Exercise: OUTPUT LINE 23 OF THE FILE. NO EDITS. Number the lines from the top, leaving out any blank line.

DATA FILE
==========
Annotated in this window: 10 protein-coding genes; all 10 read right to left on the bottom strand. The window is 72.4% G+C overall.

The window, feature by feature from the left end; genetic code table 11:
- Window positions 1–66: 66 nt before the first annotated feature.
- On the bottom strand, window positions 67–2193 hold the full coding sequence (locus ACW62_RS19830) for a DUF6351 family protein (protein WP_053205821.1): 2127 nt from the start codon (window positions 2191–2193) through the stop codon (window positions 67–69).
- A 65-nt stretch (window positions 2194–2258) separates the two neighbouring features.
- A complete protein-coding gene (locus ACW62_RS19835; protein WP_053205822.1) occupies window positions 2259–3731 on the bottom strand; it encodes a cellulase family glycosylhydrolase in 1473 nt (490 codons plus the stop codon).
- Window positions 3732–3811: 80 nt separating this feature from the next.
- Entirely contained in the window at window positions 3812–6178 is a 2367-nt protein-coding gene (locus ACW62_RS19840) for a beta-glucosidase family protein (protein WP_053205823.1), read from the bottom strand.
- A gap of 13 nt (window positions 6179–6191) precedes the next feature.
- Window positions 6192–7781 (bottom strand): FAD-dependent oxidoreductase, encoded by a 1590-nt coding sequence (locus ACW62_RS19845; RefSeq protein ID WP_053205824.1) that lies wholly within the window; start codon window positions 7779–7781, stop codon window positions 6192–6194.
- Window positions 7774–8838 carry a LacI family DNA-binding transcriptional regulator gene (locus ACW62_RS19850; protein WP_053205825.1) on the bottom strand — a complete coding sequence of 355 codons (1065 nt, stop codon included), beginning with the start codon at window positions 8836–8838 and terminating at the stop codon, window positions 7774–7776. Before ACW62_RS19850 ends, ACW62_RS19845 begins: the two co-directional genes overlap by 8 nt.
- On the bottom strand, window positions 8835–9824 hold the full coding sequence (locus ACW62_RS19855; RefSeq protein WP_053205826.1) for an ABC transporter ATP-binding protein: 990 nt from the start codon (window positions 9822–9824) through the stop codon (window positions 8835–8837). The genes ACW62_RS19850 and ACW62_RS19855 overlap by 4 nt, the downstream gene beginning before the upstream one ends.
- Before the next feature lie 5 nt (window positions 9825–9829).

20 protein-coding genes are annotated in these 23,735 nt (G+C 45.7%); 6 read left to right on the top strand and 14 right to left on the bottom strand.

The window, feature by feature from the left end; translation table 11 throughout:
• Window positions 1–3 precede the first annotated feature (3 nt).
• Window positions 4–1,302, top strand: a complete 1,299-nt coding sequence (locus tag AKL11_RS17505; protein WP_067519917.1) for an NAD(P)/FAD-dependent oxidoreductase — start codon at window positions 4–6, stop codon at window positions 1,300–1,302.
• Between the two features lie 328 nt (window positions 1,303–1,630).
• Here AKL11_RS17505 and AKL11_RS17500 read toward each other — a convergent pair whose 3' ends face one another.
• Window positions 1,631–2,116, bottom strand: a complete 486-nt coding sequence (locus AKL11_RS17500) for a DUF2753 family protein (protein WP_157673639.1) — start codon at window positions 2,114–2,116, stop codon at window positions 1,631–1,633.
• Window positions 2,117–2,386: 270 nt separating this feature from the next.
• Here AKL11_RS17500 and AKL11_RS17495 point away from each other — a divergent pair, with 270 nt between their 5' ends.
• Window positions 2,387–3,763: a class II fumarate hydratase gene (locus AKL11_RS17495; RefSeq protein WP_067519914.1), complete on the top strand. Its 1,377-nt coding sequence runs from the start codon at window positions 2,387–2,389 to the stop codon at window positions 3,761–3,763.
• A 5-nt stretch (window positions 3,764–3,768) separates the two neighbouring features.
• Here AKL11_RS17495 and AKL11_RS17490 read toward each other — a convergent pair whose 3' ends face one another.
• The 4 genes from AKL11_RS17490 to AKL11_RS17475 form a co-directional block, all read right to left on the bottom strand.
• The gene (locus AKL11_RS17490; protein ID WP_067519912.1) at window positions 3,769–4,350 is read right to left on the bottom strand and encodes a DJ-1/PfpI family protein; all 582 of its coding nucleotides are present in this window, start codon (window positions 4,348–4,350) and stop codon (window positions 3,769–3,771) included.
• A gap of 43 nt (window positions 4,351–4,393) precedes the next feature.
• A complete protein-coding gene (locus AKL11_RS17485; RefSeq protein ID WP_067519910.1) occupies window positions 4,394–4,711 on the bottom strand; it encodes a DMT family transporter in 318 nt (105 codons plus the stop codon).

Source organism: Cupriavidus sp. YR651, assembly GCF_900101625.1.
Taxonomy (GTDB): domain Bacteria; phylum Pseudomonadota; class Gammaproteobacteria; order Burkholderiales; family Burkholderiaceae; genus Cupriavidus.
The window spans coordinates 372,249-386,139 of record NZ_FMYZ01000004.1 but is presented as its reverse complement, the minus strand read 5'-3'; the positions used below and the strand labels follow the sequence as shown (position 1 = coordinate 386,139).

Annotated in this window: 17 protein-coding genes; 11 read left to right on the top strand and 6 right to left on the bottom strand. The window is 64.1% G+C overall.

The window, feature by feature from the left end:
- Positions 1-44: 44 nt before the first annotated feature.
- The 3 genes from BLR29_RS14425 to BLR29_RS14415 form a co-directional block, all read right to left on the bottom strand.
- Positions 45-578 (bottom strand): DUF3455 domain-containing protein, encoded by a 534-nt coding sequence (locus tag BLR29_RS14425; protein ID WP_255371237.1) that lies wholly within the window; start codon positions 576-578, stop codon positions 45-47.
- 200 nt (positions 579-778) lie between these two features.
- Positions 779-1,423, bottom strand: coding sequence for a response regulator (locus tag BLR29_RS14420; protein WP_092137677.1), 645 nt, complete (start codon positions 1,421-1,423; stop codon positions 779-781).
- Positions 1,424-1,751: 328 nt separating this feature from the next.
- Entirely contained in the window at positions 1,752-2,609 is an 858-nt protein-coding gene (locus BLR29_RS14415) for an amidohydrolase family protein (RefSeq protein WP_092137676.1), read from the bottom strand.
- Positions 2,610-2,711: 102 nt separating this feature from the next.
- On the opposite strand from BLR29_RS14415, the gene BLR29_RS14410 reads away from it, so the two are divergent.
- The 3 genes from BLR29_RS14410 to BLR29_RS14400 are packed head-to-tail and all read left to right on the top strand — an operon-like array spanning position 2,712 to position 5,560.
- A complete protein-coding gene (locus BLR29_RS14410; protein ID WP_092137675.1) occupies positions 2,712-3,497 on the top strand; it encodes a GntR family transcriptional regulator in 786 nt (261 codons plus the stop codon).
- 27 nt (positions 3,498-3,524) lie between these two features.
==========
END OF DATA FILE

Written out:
• Window positions 2,387–3,763: a class II fumarate hydratase gene (locus AKL11_RS17495; RefSeq protein WP_067519914.1), complete on the top strand. Its 1,377-nt coding sequence runs from the start codon at window positions 2,387–2,389 to the stop codon at window positions 3,761–3,763.